Can work be fairer?
Deliveroo closed this week.
The food delivery industry is littered with casualties – Menulog has ominously started laying-off staff, remember Foodora, well express grocers Send, Quicko & Voly haven’t lasted long enough for us to even get know their names.
Delivering food is a tough business.
While we’re willing to pay over-the-mark for some things; cinema popcorn, smartphones, and yoga mats, when it comes to paying for delivery we harbour an intense dislike that borders on pure loathing.
Studies say once we register the price of an item the psychological effect of having to pay a new, higher price to cover delivery, invokes a rage-inducing sense of injustice. So much so that tests have shown we prefer free delivery over being given an even bigger discount on our item.
And as we discover we like getting more and more things delivered it seems we will do almost anything to avoid paying someone to collect, package and deliver all our things.
Back in the late 2000’s tech entrepreneurs recognised this wicked problem and got to work ideating on a solution.
Like most genius breakthroughs the key to the problem was deceptively simple – in the end all it took was rewriting one word of code in the world’s industrial relations systems.
The result, as shown in this recreated pitch deck slide below, was fuel for a delivery revolution.
This new way of doing delivery was rebranded, “the gig economy”, where going to work would be like starring in a new show every day!
To add to the showbiz-vibe the biggest celebs in the world; Snoop Dog, Kim Kardashian, Katy Perry, The Wiggles, Simon Cowell, even Harold from Neighbours were hired to share their own intimate experiences of having takeaway food home delivered.
The glamour of it all, the glorious convenience coupled with our pathological hatred of delivery fees numbed our curiosity as to what was going on behind the curtain.
The house lights finally came up however, when five food-app delivery drivers died on Sydney roads over a couple of months in 2020.
Suddenly, we saw, not only the impact of our desire for cheaply delivered dinners, but also the risks poorly paid drivers were taking to make a reasonable wage.
When Matthew Denman, Uber Eats general manager, appeared before the NSW Government’s Select Committee on Job Security and was asked if he was aware that Uber was paying its contractors below the minimum wage he replied, “I’m aware of that, yes Senator”.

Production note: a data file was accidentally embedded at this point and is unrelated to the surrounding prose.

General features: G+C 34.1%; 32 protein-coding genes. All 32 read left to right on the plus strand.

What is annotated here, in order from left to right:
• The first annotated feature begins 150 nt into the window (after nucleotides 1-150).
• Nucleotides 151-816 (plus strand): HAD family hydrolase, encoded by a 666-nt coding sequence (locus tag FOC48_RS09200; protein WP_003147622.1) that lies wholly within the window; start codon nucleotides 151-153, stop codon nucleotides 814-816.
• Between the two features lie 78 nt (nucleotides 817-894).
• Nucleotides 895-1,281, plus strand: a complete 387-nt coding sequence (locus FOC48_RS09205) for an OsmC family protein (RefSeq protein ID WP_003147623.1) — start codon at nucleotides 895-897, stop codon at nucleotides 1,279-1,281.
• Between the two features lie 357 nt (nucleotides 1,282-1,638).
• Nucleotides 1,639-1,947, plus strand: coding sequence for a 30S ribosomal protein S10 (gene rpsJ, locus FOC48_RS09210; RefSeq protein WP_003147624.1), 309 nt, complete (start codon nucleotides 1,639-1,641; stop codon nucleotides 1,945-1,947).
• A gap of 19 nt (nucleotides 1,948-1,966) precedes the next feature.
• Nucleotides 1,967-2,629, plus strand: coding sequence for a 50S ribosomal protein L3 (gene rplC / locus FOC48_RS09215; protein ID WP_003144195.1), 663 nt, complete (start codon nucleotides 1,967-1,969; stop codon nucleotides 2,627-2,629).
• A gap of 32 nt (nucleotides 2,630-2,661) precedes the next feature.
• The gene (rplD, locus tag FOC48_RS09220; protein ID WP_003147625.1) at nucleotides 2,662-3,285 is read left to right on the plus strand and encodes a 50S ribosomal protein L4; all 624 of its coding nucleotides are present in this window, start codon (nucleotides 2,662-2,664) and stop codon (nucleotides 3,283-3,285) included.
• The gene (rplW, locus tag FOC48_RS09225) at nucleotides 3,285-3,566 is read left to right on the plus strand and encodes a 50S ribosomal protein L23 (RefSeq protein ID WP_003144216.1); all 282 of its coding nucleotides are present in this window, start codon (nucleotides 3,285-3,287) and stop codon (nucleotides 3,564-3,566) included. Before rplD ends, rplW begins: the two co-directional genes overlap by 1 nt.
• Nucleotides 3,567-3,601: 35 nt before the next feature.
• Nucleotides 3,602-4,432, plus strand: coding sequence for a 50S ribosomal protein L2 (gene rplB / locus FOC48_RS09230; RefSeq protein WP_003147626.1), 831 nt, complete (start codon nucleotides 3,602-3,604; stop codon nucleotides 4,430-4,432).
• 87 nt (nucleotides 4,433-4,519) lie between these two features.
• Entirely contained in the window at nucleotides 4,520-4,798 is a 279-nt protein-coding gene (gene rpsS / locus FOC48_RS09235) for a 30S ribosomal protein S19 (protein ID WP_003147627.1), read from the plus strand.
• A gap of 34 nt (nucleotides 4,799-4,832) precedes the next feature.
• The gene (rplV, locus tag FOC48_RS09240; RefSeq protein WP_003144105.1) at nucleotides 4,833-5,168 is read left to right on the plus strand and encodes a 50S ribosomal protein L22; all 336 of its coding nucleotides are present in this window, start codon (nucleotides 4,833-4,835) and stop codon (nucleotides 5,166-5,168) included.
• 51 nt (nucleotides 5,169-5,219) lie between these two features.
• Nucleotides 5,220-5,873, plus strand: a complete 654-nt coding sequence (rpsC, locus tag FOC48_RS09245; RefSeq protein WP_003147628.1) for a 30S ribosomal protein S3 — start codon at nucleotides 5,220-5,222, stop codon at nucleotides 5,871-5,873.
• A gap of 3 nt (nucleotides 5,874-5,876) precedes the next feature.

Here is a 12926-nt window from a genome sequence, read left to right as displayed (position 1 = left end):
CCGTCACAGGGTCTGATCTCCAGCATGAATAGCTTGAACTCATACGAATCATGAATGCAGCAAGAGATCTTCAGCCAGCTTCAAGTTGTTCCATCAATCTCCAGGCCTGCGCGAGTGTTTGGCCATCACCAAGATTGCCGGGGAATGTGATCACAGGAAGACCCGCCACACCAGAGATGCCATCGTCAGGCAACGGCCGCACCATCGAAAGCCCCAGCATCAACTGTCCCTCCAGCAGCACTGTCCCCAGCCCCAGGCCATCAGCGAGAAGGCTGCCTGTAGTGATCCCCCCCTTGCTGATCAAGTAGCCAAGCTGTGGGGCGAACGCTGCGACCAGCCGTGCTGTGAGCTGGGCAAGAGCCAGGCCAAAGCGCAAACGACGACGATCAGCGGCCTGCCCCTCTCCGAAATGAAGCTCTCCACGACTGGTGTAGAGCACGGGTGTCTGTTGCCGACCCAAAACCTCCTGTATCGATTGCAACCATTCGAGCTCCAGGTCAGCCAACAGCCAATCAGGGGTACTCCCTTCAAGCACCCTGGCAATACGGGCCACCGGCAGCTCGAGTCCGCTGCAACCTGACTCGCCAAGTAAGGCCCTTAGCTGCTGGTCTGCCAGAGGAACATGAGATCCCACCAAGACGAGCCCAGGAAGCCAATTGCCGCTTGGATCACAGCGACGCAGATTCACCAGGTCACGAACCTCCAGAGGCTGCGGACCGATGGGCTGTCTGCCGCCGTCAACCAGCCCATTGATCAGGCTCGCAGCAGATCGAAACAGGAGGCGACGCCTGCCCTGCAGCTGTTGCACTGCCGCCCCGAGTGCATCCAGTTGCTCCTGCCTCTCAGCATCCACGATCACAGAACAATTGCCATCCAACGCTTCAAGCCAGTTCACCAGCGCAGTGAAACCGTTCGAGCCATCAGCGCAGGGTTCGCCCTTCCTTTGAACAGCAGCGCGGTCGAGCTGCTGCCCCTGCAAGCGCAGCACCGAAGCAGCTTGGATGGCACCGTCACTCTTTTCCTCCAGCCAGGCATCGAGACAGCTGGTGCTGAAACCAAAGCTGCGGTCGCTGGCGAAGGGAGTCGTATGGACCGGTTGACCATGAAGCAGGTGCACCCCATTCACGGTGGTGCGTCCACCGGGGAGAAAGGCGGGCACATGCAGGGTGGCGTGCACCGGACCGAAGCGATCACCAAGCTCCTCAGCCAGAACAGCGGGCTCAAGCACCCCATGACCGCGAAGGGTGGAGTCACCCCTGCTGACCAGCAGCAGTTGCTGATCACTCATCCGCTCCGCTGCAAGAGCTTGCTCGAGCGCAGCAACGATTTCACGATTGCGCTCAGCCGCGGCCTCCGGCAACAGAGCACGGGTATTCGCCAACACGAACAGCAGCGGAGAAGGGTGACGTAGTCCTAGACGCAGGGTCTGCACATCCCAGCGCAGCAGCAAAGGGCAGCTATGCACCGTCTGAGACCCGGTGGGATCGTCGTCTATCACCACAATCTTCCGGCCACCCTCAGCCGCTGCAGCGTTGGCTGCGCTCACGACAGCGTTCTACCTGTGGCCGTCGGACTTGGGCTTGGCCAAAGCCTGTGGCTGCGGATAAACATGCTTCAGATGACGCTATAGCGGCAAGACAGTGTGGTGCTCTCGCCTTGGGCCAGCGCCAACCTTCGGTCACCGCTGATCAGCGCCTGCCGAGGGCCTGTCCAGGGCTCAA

The restaurant industry has been well and truly disrupted by the delivery-app giants. The grocery industry is next on their list.
Woolies has launched Metro60 a 60 minute grocery delivery service for just $5 using Uber drivers, DoorDash has opened DoorMart offering something similar.
With Australia’s leading express grocer Milkrun reportedly losing an average of $13 a delivery it’s clear that to make these new businesses profitable someone will have to pay.
Convenient and delicious home-delivered food and groceries are a wonderful thing – but if we don’t look after the people who bring them to our doors, then it just becomes ashes in our mouths.
CERES Fair Food provides our drivers with award wages, sick leave, superannuation, workers compensation, vans, fuel, maintenance, insurance and free fruit and veg.
CERES Giving Day
Being brave and taking risks has given CERES life over the last 40 years.
As we reflect on the efforts of volunteers, staff and the public, we also reflect on the generosity of donations and the big ideas they’ve empowered.
November 29 is our inaugural Giving Day – raising funds to grow for the next 40 years.
Donations go to a fund for the future invested in ethical ventures by our friends at the Inner North Community Foundation.
Every year 4% of the fund is granted back to CERES, giving the next generation the opportunity to be brave and take the live-giving risks that will take us into the future.
Have a great week